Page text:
# Stopping potential in the photoelectric effect, collector work function

But the stopping potential does depend on the kinetic energy of the electrons. The stopping potential is defined as the potential necessary to stop any electron (or, in other words, to stop even the electron with the most kinetic energy) from 'reaching the other side'.

As you already stated, the maximum kinetic energy is given by $$K_\text{max}=h\nu-e\phi_\text{em}$$ In order to stop an electron with this amount of kinetic energy, you have to impose an electric field such that it will lose exactly this amount of energy while traversing it, so that it stops just slightly before reaching the other end of the setup shown in your picture.

The energy gained or lost by a charged object traversing this static electric field is given by the simple formula $$\Delta K=q(V_\text{final}-V_\text{initial})$$ In the case of an electron, $q=e$, while the difference in potential can be denoted by $\Delta V\equiv V_\text{final}-V_\text{initial}$ Now, if we want to stop the most energetic electrons, but only barely, we have to make sure that $|\Delta K|=K_\text{max}$. Let us denote the corresponding potential difference, the stopping potential, by $V_0$. Then, we obtain $$\Delta K=K_\text{max}=eV_0=h\nu-e\phi_{em}$$ As you see, we are only considering the most energetic electrons when we want to make sure all of them are stopped. This explains why the velocity does not appear as a variable.

Yes, the work function in that equation is in fact the collector's work function. It's a common misconception (see article: http://iopscience.iop.org/article/10.1088/0143-0807/32/4/018/pdf).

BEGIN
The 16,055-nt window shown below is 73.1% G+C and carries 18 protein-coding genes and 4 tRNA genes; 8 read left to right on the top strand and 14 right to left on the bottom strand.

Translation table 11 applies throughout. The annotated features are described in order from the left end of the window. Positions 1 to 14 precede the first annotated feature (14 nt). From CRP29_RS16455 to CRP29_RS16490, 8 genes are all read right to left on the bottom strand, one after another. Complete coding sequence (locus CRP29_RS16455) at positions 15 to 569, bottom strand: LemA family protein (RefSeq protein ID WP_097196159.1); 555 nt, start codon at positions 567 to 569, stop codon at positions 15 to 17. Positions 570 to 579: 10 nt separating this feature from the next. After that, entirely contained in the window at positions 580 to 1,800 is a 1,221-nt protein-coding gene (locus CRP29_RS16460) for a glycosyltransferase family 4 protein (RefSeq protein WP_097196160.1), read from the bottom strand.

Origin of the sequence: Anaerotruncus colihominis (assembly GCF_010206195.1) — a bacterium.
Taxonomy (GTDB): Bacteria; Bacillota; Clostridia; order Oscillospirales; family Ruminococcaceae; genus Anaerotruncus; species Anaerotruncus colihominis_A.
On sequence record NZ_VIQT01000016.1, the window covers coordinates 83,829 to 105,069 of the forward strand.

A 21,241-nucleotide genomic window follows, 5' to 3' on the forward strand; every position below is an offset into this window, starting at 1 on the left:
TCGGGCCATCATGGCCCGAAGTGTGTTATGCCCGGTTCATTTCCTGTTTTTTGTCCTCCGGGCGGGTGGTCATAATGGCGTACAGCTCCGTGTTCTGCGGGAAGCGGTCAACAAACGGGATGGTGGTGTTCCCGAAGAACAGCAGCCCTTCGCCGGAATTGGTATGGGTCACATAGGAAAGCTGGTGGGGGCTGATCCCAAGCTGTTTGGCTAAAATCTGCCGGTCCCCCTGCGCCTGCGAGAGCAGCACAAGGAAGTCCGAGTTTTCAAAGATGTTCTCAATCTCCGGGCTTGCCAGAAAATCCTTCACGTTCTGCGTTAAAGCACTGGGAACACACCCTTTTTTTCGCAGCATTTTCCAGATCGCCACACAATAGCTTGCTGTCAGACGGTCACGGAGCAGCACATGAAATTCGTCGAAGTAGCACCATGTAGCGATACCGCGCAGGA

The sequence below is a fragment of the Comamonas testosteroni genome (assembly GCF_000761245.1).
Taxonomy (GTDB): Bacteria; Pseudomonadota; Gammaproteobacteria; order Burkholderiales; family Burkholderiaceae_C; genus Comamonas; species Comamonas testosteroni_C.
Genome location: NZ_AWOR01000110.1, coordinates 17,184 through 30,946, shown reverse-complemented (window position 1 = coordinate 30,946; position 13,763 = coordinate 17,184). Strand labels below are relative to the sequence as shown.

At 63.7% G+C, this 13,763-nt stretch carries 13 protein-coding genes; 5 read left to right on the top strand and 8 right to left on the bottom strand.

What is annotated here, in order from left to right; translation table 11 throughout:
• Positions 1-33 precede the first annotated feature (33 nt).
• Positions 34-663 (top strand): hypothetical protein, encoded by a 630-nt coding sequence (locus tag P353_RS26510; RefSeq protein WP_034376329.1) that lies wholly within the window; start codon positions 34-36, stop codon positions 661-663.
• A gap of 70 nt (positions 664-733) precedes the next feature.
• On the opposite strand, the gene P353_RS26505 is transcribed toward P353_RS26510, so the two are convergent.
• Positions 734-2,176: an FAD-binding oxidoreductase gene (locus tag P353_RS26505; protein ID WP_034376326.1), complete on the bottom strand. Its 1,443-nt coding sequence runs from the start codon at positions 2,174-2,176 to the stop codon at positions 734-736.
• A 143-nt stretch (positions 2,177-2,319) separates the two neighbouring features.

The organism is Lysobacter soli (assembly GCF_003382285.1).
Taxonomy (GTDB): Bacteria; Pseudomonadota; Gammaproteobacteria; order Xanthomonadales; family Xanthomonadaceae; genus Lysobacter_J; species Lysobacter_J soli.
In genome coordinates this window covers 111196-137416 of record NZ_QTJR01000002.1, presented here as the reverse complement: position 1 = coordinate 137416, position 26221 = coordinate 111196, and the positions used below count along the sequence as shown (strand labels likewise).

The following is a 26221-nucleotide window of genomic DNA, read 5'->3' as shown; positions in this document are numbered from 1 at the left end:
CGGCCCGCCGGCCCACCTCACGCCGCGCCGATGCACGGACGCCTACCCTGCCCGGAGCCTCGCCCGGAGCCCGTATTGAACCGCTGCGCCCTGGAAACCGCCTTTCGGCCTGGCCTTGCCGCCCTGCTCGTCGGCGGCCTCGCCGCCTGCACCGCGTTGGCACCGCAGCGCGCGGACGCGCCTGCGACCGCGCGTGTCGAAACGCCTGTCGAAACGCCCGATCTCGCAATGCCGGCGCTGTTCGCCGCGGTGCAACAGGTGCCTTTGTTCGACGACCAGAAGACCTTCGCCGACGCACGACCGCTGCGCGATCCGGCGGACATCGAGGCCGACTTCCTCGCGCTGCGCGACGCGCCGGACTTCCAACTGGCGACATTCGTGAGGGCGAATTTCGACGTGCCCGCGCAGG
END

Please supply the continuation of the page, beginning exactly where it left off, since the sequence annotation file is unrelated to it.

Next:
The proper way to treat this is to say: the kinetic energy of the emitted electron is $h\nu - e\phi_{emitter}$, as the electron flies towards the collector it sees an uphill potential and so decreases its energy by $e[V_{stop} + (\phi_{collector} - \phi_{emitter})]$. Now, by definition of the stopping potential, $h\nu - e\phi_{emitter} - e[V_{stop} + (\phi_{collector} - \phi_{emitter})] = 0$ (i.e. electrons arrive with zero K.E.). So we see the emitter's work function cancel out and rearranging we get Einstein's equation with the collector's work function instead!

The energy diagram you are drawing plots the total energy of the electron (K.E. + P.E.). So if you think about it, energy conservation is the same as saying that the level of $h\nu$ matches that of $e(V_{stop} + \phi_{collector})$. The emitter's work function simply does not play a role in determining the stopping potential!

There are some subtleties: we assumed that all the electrons emitted were near the Fermi level, but this is of course not a bad approximation at room temperatures, so it's fine. Now here's the thing, even in theory there are unequal numbers of electrons sitting at a given energy inside the collector (the density of states for a free particle scales as $\sqrt{\epsilon}$ in 3D), so experimentally you will find that the I-V curve does not have a sharp stopping potential, but has a so called 'Fermi tail' tending to zero current. This complaint of Einstein's theory is well documented, with articles dating back to the 1920s (Millikan).

So while Einstein was technically wrong in this aspect of the photoelectric effect, he did get the photon bit right which won him the Nobel!

Hope that clears things up!

P.S. For future generations: if you are from a certain London college, your professor is indeed correct!